I am ready for my monthly Baffo Bashing, but this time as Black I managed to hold him back. Jeffrey Baffo began with 1.e4 and I defended with the Alekhine Defence, one of my most successful defences. In our 12 match games, Jeff Baffo and I chose a wide variety of openings. Here Baffo chooses the Two Pawns Attack with 2.e5 and 4.c5 favored by many attacking players who prefer White in the Sicilian Defence Alapin variation that begins 1.e4 c5 2.c3 Nf6 3.e5 Nd5. Some of those lines can transpose to some of the Alekhine Two Pawns, although either side can avoid the transpositions.
Two Pawns is also called the Alekhine Chase Variation. Transpositions to Sicilians come from challenging advanced White pawns with 6...d6, while 6...b6 stays strictly in the Alekhine. The tricky part following the maze of Sicilians is that they reach the same position as Alekhines one move quicker, so the numbers are off. For example, after 1.e4 c5 2.c3 Nf6 3.e5 Nd5 4.d4 cxd4 5.cxd4 d6 6.Nf3 e6 7.Nc3 Nxc3 8.bxc3 Qc7 we reach the 9...Qc7 position in our game below. GM Evgeny Sveshnikov (famous for a Black Sicilian line) plays this position as White against both opening move orders.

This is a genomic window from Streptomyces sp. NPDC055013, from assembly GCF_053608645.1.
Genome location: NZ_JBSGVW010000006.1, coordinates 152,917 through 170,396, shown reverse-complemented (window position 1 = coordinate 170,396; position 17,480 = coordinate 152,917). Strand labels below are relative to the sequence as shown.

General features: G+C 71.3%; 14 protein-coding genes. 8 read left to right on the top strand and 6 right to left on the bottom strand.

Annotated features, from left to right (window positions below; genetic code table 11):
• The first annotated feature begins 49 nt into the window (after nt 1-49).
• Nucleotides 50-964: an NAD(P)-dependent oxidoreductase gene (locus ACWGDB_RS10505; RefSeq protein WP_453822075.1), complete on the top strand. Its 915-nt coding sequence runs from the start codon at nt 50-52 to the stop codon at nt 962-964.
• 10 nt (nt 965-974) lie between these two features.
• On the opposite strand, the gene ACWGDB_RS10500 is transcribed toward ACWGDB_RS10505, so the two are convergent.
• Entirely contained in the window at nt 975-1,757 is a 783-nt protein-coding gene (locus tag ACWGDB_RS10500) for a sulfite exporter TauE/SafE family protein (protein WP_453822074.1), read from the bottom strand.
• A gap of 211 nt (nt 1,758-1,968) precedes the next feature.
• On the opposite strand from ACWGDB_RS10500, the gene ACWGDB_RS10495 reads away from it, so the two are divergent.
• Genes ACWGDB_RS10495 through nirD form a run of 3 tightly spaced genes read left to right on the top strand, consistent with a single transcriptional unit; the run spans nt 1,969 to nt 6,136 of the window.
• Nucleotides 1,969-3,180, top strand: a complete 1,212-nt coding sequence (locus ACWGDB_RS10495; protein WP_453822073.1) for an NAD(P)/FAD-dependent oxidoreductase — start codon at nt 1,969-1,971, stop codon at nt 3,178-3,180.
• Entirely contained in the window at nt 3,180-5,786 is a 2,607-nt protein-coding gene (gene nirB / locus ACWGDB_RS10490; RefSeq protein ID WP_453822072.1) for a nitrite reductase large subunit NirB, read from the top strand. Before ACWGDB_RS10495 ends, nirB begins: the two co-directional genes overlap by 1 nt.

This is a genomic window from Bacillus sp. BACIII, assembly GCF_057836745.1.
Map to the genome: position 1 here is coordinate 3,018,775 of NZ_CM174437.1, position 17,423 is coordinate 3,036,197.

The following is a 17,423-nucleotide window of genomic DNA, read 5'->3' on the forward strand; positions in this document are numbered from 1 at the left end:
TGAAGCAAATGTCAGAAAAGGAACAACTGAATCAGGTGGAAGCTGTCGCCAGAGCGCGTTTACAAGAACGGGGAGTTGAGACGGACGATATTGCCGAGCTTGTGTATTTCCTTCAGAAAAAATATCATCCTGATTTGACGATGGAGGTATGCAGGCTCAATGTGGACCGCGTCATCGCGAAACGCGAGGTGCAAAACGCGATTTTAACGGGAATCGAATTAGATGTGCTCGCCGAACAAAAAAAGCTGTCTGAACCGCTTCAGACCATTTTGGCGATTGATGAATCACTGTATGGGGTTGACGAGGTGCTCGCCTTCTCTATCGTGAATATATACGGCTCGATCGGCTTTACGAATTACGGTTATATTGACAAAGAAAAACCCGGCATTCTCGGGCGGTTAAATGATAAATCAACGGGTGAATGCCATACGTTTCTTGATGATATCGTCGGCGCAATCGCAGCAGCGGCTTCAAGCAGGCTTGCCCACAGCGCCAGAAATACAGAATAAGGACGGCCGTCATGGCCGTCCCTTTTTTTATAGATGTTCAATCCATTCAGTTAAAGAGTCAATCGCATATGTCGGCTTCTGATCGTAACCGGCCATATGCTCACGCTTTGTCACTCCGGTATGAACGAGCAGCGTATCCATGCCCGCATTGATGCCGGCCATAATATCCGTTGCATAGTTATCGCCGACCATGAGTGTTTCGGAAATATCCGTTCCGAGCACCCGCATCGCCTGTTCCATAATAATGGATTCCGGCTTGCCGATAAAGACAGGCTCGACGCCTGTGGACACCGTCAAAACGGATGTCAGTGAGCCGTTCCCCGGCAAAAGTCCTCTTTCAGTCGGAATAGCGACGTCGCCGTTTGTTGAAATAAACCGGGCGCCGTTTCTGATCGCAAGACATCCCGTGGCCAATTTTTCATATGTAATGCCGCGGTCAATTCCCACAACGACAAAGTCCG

Sveshnikov prefers the move 9.Bd2 (via Sicilian) or 10.Bd2 (via Alekhine). However in 2012, the grandmaster did play Baffo's move 10.Qb3!? where he followed the line 12.Bxe5 Nxe5 13.Nxe5 Bd6 14.Bb5+ and 1-0 in 37 moves (Sveshnikov-Degraeve, 28th Cappelle Open, 2012). In our USCF correspondence game below, we exchanged into a roughly equal bishop ending where Baffo and I agreed to a draw.
Baffo (2273) - Sawyer (1960), corr USCF 95P135, 18.03.1996 begins 1.e4 Nf6 2.e5 Nd5 3.c4 Nb6 4.c5 Nd5 5.Nc3 [5.Bc4 e6=] 5...e6 6.d4 d6 7.cxd6 cxd6 8.Nf3 Nxc3 9.bxc3 Qc7 10.Qb3!? [10.Bd2= is the normal book move.] 10...Nd7 11.Bf4 dxe5 12.Nxe5 [12.Bxe5 Sveshnikov] 12...Bd6 13.Bg3 Nxe5 14.dxe5 Be7 15.Bb5+ Bd7 16.Bxd7+ Qxd7 17.0-0 0-0 18.Rab1 b6 19.Rfd1 Qc7 20.Rd3 Rfd8 21.Rbd1 Rxd3 22.Rxd3 Rd8 23.Qd1 Kf8 [If I wanted to try for more, Houdini suggests 23...Rxd3 24.Qxd3 g5=/+ but I had no energy for that in 1996.] 24.Rd4 Rxd4 25.Qxd4 Qd8 26.Qxd8+ Bxd8 27.Kf1= 1/2-1/2
You may also like: King Pawn (1.e4 e5) and Queen Pawn (1.d4 d5)
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